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Astro*Dictionary by Michael Erlewine





1 article for "Eternity, Horoscope of"

Eternity, Horoscope of [Astro*Index]

The appearance of the heavens at some special moment in antiquity was recorded by the Egyptians in their Standard Diagram, which has been called The Horoscope of Eternity, has been found in numerous places, such as the cenotaph at Abydos of Seti I (Sethos, or Setekdy). In this diagram, the figures representing Sirius and Orion are easily identified. To the left of Sirius are the planets Saturn, Jupiter, Mars, Mercury, and Venus (represented as a large heron, "the bennu-bird of Osiris"). The Egyptian name of Sirius is Sopdet, which the Greeks pronounced as Sothis; Sopdet means the Sharp One, Arrow- head, or Pointer. The importance of the heliacal rising of Sirius is well-known, as it marked the beginning of the New Year for the Egyptians. Thus, all the diagrams represent the appearance of the sky on New Year's Day at dawn. From this information, the Irish astrologer, Cyril Fagan, determined that the only possible date for this event was in the year BC2767, which marked the Inauguration of the Sothic Calendar. From the Legend of the Phoenix, together with a consideration of the geographical locations at which the Standard Diagram has been found, and the religious and political atmosphere of the period, the city of Heliopolis was selected as the site for further computation. Fagan determined that the heliacal rising of Sirius (magnitude - 1.58) occurred at Heliopolis, Egypt (E31°18', N30°18') on BC2767 JUL 16,04:01 LCT (in the Julian Calendar). Calculation shows that, at that moment, a remarkable alignment of planets was found along the eastern Horizon in the following order: Venus, Saturn, Jupiter, Mars, and Sirius--with Venus on the left and Sirius on the right. Mercury and the Sun were just below the Horizon (about to rise), Orion had previously risen, and the Full Moon was setting in the West. The Standard Diagram is, then, marked as the oldest `horoscope' known to astrologers. Numerous other details in the diagram, together with hieroglyphic inscriptions make it clear that the Egyptians at Heliopolis actually observed the sky at that moment; i.e., the chart was not reconstructed after the fact. Still more remarkable is the fact that this date is equivalent to JUN 23 in the Gregorian calendar, which marks the Summer Solstice! And, Sirius and Venus are separated by an angle of 55° in azimuth, which led to the solution of the problem of `dekans', which were thought to span 10°, but have now been found to cover only 5° and, thus, have been renamed Pentades.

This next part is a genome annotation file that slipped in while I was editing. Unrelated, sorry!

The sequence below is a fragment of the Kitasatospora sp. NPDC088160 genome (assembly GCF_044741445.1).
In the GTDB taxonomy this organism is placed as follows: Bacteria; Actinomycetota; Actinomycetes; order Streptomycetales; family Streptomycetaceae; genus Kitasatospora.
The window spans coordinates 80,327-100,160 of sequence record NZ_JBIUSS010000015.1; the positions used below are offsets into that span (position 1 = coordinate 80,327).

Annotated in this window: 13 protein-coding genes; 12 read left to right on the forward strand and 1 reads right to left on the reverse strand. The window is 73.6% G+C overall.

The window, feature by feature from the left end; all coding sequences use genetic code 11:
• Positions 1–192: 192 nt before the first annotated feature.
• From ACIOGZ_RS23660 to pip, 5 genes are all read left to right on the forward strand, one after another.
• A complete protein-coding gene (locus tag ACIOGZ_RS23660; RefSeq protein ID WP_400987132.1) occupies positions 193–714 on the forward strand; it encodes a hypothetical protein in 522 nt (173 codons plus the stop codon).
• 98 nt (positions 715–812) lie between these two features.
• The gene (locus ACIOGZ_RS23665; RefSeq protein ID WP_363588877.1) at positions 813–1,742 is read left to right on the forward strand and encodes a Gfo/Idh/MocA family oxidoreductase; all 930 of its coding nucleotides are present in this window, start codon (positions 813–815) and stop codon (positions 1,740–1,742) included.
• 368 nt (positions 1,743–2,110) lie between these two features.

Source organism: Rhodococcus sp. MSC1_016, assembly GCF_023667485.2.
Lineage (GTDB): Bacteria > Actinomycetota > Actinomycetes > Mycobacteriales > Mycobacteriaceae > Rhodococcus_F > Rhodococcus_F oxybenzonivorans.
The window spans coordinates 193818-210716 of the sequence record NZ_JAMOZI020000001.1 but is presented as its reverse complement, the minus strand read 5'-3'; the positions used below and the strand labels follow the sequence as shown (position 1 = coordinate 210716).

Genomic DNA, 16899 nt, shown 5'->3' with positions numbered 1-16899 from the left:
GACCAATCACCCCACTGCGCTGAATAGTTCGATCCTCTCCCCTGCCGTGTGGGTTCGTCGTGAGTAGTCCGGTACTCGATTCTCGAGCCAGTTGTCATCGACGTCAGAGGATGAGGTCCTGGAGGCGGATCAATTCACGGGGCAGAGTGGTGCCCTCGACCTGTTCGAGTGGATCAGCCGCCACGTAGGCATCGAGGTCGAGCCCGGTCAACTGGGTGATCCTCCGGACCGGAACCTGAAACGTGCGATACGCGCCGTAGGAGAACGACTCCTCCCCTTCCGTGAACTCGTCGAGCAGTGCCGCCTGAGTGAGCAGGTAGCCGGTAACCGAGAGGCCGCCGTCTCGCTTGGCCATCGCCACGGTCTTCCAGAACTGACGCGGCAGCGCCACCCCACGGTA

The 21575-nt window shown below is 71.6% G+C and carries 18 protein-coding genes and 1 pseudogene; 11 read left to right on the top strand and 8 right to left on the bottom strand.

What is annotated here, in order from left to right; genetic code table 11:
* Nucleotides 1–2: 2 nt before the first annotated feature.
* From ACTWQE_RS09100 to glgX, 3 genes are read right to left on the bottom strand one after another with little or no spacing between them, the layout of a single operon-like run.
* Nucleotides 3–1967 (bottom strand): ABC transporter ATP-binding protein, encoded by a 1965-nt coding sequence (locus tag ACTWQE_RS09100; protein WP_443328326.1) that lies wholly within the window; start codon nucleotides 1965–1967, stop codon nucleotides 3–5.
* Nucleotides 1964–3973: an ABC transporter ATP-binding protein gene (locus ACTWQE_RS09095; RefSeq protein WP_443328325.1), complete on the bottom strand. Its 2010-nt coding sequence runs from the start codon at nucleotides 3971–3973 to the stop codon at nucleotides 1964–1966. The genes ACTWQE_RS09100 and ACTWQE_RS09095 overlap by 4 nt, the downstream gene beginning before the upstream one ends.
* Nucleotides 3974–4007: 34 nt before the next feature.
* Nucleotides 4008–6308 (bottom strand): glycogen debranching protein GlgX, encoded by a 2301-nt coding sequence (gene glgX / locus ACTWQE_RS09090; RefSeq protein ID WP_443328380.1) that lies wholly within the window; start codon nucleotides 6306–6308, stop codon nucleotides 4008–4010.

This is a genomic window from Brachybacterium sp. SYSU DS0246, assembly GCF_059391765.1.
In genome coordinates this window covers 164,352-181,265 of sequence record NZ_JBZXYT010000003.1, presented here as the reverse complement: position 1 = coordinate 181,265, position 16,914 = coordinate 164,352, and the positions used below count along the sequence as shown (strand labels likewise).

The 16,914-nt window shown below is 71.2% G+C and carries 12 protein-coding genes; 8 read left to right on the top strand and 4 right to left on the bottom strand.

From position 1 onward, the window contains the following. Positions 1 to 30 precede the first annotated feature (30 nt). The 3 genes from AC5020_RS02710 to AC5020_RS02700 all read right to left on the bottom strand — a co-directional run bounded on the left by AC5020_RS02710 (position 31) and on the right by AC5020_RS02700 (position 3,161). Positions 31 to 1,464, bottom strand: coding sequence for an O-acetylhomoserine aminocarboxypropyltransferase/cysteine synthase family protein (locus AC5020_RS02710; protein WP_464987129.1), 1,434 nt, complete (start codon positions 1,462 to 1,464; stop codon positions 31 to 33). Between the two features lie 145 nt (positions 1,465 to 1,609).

MCARI10°43'  +00°00'  331°41'  +99°99'
HamalARI13°24'  +09°55'  330°39'  -01°42'
MarsCAN19°07'  +00°53'  065°50'  +23°01'
JupiterCAN21°41'  +00°18'  068°42'  +22°50'
SaturnCAN25°04'  +00°00'  072°23'  +23°00'
VenusCAN25°48'  +00°29'  073°07'  +23°35'
SiriusGEM20°10'  -38°30'  049°05'  -21°42'
ASCCAN28°58'  +00°00'
Sun LEO10°40'  +00°00'  089°22'  +24°00'
MercuryLEO29°00'  +00°50'  109°27'  +23°3'8
MoonAQU19°08'  +03°25'  278°24'  -20°22'
Obliquity = 24°00'


See also:
♦ Heliacal Rising/setting ♦ Egyptian Astrology ♦ Sothic Calendar ♦ Horakti Calendar ♦ Sirius ♦ Fagan, Cyril ♦ Decan ♦ Pentade ♦ Julian Calendar ♦ Gregorian Calendar ♦ Solstice ♦ Azimuth


Astro*Index Copyright © 1997 Michael Erlewine